1. Introduction

Terpenoids are a group of compounds consisting of 5- carbon isoprene units. Their reactions result in a huge number of compounds, over 40,000 substances [1]. The commercial importance of terpenes is based on their flavors and fragrances in cosmetics, foods, soaps and so on. Therefore, agricultural research on terpenoids in fruits and flowers are in progress [2]. In addition, terpenes have various pharmacological roles-antimalarial and anti-inflammatory activities, etc. and ecological influences related to the plant defense system: antifungal activity, attraction of natural enemies of predators and signaling to other plants [3,4].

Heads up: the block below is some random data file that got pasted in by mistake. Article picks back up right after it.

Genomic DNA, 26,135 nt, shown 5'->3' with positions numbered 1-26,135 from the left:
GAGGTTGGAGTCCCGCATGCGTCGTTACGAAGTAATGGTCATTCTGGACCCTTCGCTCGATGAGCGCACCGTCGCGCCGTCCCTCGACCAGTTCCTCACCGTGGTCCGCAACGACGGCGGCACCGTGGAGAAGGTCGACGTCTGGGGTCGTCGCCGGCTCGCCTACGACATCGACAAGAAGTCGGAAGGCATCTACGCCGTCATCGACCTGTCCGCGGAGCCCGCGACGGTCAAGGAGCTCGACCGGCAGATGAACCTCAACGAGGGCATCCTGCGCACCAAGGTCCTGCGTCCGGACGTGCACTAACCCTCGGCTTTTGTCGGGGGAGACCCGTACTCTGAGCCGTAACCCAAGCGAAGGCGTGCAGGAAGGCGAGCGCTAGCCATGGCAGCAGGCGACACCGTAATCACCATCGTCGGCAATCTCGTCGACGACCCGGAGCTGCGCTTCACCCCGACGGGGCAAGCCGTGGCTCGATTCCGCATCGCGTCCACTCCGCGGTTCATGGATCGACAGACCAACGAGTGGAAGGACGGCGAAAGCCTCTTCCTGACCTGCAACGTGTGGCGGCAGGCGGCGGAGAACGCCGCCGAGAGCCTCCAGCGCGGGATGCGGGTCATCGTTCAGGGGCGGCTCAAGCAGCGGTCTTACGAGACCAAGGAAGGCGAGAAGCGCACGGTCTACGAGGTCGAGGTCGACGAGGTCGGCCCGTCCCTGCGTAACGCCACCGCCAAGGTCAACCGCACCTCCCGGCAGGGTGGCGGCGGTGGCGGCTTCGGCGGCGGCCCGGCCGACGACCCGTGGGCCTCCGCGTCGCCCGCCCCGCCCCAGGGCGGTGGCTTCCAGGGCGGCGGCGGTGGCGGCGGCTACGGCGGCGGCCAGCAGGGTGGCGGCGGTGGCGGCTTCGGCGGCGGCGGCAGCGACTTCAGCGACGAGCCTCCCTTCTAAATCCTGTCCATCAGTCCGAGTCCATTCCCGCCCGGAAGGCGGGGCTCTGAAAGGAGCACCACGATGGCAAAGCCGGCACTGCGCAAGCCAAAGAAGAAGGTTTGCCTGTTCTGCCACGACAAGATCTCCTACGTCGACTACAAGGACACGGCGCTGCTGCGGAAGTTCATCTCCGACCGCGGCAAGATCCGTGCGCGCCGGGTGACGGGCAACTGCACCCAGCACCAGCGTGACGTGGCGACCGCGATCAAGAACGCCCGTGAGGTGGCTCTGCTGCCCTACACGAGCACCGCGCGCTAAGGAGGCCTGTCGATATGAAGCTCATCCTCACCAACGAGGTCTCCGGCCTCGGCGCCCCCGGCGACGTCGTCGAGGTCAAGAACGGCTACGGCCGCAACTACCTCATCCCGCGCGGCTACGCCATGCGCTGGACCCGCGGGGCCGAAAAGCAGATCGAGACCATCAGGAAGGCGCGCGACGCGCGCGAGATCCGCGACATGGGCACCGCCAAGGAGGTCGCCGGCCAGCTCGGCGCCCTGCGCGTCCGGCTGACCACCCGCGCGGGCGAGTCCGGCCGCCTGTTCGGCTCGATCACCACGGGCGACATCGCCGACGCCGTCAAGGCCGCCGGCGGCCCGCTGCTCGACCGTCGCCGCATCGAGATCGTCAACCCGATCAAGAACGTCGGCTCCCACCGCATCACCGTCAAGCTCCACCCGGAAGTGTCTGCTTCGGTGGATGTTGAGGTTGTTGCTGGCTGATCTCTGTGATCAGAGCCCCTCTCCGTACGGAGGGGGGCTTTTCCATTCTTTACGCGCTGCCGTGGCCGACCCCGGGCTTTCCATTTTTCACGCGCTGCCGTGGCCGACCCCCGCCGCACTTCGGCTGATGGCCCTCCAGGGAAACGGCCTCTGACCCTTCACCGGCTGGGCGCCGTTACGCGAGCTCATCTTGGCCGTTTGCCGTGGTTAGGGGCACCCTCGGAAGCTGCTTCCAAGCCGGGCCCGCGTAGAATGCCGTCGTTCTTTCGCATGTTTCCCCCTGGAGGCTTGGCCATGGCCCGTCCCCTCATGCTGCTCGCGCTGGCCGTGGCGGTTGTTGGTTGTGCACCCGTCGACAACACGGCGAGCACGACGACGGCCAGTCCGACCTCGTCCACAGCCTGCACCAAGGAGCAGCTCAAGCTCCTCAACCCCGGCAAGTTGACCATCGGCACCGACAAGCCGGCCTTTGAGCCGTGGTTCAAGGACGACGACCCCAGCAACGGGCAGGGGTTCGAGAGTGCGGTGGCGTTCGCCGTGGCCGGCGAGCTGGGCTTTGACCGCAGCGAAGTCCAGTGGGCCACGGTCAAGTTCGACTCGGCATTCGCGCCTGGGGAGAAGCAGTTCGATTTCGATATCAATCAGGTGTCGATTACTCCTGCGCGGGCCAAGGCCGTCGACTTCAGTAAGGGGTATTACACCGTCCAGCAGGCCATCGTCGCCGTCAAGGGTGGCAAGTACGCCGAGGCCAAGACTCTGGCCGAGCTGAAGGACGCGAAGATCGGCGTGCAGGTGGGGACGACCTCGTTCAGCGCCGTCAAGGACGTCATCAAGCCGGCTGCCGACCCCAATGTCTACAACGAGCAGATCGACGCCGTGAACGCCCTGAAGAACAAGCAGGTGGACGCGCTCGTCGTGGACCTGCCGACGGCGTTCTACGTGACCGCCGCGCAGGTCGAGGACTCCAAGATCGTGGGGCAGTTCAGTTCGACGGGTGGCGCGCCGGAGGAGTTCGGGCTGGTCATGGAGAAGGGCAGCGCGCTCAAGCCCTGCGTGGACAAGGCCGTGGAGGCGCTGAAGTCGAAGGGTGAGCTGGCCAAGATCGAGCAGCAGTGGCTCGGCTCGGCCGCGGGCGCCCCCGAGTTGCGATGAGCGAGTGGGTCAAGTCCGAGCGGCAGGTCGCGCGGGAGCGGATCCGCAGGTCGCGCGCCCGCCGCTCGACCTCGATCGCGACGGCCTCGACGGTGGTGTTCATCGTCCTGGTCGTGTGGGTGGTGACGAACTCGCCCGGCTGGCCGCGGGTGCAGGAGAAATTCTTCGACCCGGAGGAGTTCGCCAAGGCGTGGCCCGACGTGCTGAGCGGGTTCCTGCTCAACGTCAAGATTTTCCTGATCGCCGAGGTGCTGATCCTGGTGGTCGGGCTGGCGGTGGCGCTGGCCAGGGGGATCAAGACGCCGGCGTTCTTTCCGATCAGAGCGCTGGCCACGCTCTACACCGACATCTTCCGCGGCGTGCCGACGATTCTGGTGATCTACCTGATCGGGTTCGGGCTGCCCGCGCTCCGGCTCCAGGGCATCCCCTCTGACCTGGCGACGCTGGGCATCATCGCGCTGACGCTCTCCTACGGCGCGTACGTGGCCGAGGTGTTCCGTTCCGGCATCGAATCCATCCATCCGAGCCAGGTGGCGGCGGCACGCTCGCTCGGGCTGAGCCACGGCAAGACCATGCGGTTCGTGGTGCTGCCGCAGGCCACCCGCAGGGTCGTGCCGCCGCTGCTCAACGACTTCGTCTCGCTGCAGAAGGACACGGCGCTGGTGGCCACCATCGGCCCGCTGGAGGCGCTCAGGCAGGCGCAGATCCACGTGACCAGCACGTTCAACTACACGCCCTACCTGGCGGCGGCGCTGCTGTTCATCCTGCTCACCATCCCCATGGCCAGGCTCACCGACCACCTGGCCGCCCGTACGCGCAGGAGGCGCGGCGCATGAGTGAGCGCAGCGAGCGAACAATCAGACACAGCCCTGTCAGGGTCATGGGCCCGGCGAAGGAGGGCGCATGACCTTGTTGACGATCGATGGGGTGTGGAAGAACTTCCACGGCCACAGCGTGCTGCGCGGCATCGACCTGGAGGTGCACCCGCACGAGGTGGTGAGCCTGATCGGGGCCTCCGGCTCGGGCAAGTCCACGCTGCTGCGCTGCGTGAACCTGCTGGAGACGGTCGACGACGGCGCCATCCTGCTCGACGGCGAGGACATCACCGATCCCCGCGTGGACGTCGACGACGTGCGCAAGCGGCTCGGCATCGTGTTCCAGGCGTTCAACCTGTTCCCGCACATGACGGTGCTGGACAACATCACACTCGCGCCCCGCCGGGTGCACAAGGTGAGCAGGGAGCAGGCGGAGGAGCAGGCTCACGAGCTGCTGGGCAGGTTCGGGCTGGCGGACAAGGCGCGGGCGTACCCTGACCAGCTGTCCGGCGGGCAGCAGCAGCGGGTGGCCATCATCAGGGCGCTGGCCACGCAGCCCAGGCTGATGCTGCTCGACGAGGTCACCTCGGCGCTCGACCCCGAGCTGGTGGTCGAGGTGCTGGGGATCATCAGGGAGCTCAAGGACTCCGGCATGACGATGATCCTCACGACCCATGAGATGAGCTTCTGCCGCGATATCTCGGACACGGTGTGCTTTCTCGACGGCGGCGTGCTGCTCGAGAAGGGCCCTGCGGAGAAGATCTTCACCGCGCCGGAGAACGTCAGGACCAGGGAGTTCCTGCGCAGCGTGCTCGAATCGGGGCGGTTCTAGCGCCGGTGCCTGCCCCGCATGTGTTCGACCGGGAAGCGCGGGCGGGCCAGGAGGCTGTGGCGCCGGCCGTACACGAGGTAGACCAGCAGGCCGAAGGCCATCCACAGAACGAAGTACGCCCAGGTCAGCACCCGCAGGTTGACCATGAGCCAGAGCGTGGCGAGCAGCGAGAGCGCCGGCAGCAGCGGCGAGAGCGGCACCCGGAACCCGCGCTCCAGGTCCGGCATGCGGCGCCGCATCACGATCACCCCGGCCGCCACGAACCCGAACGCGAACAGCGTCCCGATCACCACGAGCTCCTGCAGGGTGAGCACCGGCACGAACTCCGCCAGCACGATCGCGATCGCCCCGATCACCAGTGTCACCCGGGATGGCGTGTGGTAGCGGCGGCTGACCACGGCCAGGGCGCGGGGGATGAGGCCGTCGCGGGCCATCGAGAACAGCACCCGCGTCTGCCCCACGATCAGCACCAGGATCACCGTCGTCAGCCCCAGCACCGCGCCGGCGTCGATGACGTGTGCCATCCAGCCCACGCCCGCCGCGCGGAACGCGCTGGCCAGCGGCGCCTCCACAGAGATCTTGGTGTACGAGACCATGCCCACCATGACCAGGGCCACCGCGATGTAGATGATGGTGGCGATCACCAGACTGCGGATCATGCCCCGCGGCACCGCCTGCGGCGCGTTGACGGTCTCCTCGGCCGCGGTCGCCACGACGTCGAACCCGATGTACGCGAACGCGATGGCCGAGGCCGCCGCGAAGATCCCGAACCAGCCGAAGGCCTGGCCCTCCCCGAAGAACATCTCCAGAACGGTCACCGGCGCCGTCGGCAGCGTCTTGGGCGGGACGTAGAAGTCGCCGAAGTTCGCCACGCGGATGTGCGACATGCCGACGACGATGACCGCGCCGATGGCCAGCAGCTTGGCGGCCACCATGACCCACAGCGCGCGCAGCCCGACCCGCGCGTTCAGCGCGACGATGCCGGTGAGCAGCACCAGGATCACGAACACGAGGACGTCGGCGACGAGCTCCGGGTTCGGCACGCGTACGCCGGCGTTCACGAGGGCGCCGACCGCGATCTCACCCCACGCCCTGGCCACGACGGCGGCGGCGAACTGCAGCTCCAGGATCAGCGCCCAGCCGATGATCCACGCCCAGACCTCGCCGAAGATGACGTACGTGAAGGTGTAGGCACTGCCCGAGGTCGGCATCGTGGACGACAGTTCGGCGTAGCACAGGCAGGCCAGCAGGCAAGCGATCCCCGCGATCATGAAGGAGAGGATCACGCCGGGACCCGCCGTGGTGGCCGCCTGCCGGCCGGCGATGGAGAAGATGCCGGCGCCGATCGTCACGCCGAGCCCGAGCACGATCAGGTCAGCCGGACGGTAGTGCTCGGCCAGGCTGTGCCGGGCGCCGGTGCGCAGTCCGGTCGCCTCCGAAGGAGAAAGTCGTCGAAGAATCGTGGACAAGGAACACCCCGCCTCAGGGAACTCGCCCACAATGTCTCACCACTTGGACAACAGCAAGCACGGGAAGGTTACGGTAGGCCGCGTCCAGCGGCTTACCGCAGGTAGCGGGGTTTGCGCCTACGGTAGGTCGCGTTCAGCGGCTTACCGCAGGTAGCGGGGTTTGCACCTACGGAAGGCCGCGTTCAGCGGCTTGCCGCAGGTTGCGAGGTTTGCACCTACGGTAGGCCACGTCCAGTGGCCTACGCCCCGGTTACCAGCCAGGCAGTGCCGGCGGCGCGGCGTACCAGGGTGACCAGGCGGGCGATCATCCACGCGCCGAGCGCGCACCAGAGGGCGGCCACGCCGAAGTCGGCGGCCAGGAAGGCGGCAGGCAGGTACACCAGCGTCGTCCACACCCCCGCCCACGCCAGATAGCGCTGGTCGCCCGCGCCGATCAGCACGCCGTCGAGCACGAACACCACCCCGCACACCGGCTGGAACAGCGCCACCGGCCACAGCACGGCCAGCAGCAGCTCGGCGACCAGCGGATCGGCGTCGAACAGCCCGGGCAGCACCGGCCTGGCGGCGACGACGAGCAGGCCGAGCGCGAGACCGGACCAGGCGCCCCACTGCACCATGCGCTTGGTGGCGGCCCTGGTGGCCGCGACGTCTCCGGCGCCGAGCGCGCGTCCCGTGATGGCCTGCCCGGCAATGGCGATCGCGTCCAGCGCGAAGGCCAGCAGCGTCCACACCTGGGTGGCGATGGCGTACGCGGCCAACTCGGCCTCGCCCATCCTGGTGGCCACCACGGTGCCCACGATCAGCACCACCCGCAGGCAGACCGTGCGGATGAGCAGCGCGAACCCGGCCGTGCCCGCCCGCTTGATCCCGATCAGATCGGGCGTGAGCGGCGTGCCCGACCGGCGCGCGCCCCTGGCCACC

Some Cupressaceae trees produce β-thujaplicin (also called hinokitiol in Japan) as a defensive compound. This substance is known to have an important role in preserveing its heart wood, and exerts strong activity as fungicide, insecticide and/or their repellent [5,6]. In humans, it has been reported to have activity against some viruses and anticancer activity [7,8]. The structure of β-thujaplicin is based on a unique conjugated seven-membered ring called a tropolone ring.